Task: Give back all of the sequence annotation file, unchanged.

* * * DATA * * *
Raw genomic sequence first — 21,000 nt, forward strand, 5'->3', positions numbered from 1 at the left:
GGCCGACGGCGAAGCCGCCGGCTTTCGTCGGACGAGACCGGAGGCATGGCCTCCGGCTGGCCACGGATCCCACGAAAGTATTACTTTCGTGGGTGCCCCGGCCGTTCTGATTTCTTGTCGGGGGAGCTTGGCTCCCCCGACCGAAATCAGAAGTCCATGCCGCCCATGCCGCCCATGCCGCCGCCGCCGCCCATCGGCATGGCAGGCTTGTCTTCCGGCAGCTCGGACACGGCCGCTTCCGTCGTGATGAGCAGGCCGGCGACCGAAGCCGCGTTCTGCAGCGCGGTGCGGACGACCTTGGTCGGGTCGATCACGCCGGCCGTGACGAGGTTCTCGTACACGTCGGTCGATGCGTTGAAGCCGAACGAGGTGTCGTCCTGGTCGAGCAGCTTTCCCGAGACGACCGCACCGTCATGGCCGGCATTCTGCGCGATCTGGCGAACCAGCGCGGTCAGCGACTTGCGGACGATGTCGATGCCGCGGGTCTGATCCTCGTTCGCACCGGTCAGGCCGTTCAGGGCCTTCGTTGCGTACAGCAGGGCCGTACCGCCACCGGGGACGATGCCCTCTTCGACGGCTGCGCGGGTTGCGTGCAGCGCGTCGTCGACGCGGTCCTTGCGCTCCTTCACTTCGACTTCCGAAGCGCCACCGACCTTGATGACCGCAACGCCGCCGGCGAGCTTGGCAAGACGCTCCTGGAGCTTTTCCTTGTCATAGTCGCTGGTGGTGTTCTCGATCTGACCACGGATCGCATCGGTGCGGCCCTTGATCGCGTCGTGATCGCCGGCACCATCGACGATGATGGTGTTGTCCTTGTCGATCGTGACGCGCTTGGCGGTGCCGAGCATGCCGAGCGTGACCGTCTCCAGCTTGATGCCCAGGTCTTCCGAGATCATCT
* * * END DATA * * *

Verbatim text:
Raw genomic sequence first — 21,000 nt, forward strand, 5'->3', positions numbered from 1 at the left:
GGCCGACGGCGAAGCCGCCGGCTTTCGTCGGACGAGACCGGAGGCATGGCCTCCGGCTGGCCACGGATCCCACGAAAGTATTACTTTCGTGGGTGCCCCGGCCGTTCTGATTTCTTGTCGGGGGAGCTTGGCTCCCCCGACCGAAATCAGAAGTCCATGCCGCCCATGCCGCCCATGCCGCCGCCGCCGCCCATCGGCATGGCAGGCTTGTCTTCCGGCAGCTCGGACACGGCCGCTTCCGTCGTGATGAGCAGGCCGGCGACCGAAGCCGCGTTCTGCAGCGCGGTGCGGACGACCTTGGTCGGGTCGATCACGCCGGCCGTGACGAGGTTCTCGTACACGTCGGTCGATGCGTTGAAGCCGAACGAGGTGTCGTCCTGGTCGAGCAGCTTTCCCGAGACGACCGCACCGTCATGGCCGGCATTCTGCGCGATCTGGCGAACCAGCGCGGTCAGCGACTTGCGGACGATGTCGATGCCGCGGGTCTGATCCTCGTTCGCACCGGTCAGGCCGTTCAGGGCCTTCGTTGCGTACAGCAGGGCCGTACCGCCACCGGGGACGATGCCCTCTTCGACGGCTGCGCGGGTTGCGTGCAGCGCGTCGTCGACGCGGTCCTTGCGCTCCTTCACTTCGACTTCCGAAGCGCCACCGACCTTGATGACCGCAACGCCGCCGGCGAGCTTGGCAAGACGCTCCTGGAGCTTTTCCTTGTCATAGTCGCTGGTGGTGTTCTCGATCTGACCACGGATCGCATCGGTGCGGCCCTTGATCGCGTCGTGATCGCCGGCACCATCGACGATGATGGTGTTGTCCTTGTCGATCGTGACGCGCTTGGCGGTGCCGAGCATGCCGAGCGTGACCGTCTCCAGCTTGATGCCCAGGTCTTCCGAGATCATCT